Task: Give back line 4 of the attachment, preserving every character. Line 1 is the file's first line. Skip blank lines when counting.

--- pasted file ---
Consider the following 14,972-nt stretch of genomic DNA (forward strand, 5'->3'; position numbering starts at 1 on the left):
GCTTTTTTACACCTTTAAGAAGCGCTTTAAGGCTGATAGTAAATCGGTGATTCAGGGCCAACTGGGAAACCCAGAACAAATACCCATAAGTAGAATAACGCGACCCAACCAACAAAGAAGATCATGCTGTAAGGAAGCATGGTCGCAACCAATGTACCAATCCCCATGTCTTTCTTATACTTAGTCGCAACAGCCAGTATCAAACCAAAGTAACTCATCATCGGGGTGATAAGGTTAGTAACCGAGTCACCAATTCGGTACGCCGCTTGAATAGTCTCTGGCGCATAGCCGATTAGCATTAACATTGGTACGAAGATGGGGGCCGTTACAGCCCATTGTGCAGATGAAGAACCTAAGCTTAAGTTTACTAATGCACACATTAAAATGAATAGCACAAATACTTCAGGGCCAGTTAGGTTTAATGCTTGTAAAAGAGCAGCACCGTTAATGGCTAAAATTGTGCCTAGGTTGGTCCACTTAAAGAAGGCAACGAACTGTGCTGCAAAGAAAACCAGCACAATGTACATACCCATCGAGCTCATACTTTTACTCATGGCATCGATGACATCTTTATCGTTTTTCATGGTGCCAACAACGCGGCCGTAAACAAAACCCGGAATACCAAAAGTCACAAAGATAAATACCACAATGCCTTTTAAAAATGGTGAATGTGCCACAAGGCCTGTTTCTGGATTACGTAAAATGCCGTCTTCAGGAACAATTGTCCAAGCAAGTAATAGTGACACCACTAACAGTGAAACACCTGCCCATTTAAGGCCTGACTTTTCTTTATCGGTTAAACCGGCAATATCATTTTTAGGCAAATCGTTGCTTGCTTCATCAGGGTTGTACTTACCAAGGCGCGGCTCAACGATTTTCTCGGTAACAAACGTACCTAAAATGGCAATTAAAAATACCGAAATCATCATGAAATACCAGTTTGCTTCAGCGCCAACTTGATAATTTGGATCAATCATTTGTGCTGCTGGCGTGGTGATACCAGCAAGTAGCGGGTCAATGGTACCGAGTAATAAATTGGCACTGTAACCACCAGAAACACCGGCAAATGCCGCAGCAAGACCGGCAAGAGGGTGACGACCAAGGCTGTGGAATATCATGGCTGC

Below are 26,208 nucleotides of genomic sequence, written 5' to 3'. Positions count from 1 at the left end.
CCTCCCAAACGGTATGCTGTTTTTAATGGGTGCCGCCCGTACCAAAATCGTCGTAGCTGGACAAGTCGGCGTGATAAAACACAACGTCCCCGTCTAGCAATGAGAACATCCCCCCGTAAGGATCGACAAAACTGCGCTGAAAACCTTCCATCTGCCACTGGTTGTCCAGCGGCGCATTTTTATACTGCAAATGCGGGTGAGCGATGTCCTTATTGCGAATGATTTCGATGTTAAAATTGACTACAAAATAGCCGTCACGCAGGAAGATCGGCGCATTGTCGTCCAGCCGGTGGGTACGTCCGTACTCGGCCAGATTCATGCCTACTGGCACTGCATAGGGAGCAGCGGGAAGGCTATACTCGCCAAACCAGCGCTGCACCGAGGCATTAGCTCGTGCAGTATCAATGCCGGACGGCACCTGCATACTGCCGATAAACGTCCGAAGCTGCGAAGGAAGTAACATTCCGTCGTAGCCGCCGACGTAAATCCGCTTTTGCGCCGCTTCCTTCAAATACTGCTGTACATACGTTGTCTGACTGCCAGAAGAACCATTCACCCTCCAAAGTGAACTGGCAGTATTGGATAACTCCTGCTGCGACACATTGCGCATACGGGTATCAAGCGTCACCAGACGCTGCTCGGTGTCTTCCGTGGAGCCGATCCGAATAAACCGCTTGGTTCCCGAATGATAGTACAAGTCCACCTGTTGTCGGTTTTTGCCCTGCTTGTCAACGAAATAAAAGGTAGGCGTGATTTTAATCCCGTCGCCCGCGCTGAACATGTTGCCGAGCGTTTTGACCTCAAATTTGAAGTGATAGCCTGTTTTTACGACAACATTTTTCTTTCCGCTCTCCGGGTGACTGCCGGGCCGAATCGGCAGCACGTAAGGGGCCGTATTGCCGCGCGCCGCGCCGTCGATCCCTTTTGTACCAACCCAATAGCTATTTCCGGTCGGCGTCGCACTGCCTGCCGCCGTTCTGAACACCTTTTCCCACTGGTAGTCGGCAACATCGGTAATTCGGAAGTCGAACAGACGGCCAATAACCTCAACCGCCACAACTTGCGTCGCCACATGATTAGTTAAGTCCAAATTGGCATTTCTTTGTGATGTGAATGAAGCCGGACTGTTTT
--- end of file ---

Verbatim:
CCTCCCAAACGGTATGCTGTTTTTAATGGGTGCCGCCCGTACCAAAATCGTCGTAGCTGGACAAGTCGGCGTGATAAAACACAACGTCCCCGTCTAGCAATGAGAACATCCCCCCGTAAGGATCGACAAAACTGCGCTGAAAACCTTCCATCTGCCACTGGTTGTCCAGCGGCGCATTTTTATACTGCAAATGCGGGTGAGCGATGTCCTTATTGCGAATGATTTCGATGTTAAAATTGACTACAAAATAGCCGTCACGCAGGAAGATCGGCGCATTGTCGTCCAGCCGGTGGGTACGTCCGTACTCGGCCAGATTCATGCCTACTGGCACTGCATAGGGAGCAGCGGGAAGGCTATACTCGCCAAACCAGCGCTGCACCGAGGCATTAGCTCGTGCAGTATCAATGCCGGACGGCACCTGCATACTGCCGATAAACGTCCGAAGCTGCGAAGGAAGTAACATTCCGTCGTAGCCGCCGACGTAAATCCGCTTTTGCGCCGCTTCCTTCAAATACTGCTGTACATACGTTGTCTGACTGCCAGAAGAACCATTCACCCTCCAAAGTGAACTGGCAGTATTGGATAACTCCTGCTGCGACACATTGCGCATACGGGTATCAAGCGTCACCAGACGCTGCTCGGTGTCTTCCGTGGAGCCGATCCGAATAAACCGCTTGGTTCCCGAATGATAGTACAAGTCCACCTGTTGTCGGTTTTTGCCCTGCTTGTCAACGAAATAAAAGGTAGGCGTGATTTTAATCCCGTCGCCCGCGCTGAACATGTTGCCGAGCGTTTTGACCTCAAATTTGAAGTGATAGCCTGTTTTTACGACAACATTTTTCTTTCCGCTCTCCGGGTGACTGCCGGGCCGAATCGGCAGCACGTAAGGGGCCGTATTGCCGCGCGCCGCGCCGTCGATCCCTTTTGTACCAACCCAATAGCTATTTCCGGTCGGCGTCGCACTGCCTGCCGCCGTTCTGAACACCTTTTCCCACTGGTAGTCGGCAACATCGGTAATTCGGAAGTCGAACAGACGGCCAATAACCTCAACCGCCACAACTTGCGTCGCCACATGATTAGTTAAGTCCAAATTGGCATTTCTTTGTGATGTGAATGAAGCCGGACTGTTTT